June 9, 2020
How to Pay Off Your Debt for Retirement
Debt is usually something you don’t want to carry over into retirement.
Unless it’s low interest and helping you meet an important goal, debt is rarely a good companion in life, especially in retirement.
If you’re still holding onto debt in retirement–-or if you’re concerned that new debt will impact your transition out of work–– it’s important to tackle it now before it grows much larger.
Paying off debt when you’re already retired can be a major challenge, especially if you’re already living on a fixed budget . So it’s important to try to clear your debt well before your retirement party. However, if you’re already retired and are still haunted by old credit card balances or loans, there are still options available to you, even if you’re living on an extra tight budget.
Here’s a closer look at some of your options, depending on what stage of life you’re in:
How to Pay Off Debt Before You Retire
When it comes to paying off your debt, the first thing you need to do is lower your interest rate. By lowering your rate, your accumulated debt will grow slower compared to your current interest rate making it manageable to pay off debt faster.
If you’re still earning a regular paycheck, you’re in a good position to pay off your debt in a reasonable time period, even if your retirement is fast approaching. The best choice for you will depend on your income, budget, credit score and number of years before retirement.
Transfer your debt to a 0% APR balance transfer card.
Certain credit cards features can slow down your interest rate and are strategically used to pay off debt. If you have good to excellent credit, you can save a lot of money on interest by transferring your debt to a balance transfer card with a lengthy introductory period. Some lenders, for example, will let you carry a balance interest-free for as long as 18 months to 21 months.
This is the best option if you’re looking to save as much money as possible or if you have a short timeline until retirement. However, you’ll need a large enough income to pay off your debt aggressively to avoid getting hit with the card’s standard APR.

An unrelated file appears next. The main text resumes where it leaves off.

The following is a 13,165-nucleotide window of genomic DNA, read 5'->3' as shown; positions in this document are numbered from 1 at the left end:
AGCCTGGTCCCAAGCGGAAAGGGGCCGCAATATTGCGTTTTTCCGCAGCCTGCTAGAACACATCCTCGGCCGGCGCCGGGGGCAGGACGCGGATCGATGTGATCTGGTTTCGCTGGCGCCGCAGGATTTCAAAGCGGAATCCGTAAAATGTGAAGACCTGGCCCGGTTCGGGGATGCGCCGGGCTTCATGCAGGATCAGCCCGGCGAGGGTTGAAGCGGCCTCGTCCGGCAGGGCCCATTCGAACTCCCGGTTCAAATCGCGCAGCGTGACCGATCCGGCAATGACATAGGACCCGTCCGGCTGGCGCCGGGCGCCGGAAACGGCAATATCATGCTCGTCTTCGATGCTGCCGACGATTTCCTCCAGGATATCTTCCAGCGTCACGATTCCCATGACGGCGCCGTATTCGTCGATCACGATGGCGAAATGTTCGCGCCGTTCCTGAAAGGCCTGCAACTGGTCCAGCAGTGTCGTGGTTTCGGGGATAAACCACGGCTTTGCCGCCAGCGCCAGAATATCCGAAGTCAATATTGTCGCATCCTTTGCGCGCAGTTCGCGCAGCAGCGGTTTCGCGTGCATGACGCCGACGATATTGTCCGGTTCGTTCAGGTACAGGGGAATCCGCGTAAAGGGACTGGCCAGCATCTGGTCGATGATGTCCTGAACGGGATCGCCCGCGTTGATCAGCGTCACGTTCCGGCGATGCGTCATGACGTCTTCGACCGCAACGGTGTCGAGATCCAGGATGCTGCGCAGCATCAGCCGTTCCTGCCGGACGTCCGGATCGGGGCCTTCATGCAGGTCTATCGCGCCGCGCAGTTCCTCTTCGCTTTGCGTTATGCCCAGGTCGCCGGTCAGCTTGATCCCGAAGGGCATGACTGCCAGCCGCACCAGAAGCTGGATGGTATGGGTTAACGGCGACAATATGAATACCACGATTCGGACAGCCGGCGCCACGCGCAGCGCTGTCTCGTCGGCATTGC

For example, if you transfer $8,000 to a card with a 0% APR with an 18-month balance transfer offer, you’ll need to pay more than $444 a month to clear your debt before the end of the promotion.
Refinance your debt with a low rate personal loan.
You may also be able to lower your interest payments or give yourself more financial breathing room with a low monthly payment by consolidating your debt onto a fixed rate personal loan. Many personal loan lenders offer APRs well below the average credit card APR.
However, this option is best suited for borrowers who don’t plan to retire right away since it can take a while to pay off. A personal loan will slow down your repayment schedule by spreading out your payments by two to three years or more. Many personal loan lenders will let you pay off your loan early without incurring a fee. But, in general, personal loans are intended to last for years.
Refinance other loans, such as your mortgage.
If you’re carrying credit card debt, you may also want to consider refinancing other types of loans, such as your mortgage. Depending on your credit history and banking relationship with your lender, you may be able to refinance your mortgage at a considerably lower interest rate than you’d get with an unsecured personal loan.
You can then use that extra cash to pay down your credit cards more aggressively. Alternatively, you may be able to restructure your loan so that you have a lower monthly payment. However, choosing this option could stretch out your mortgage much longer than you were anticipating.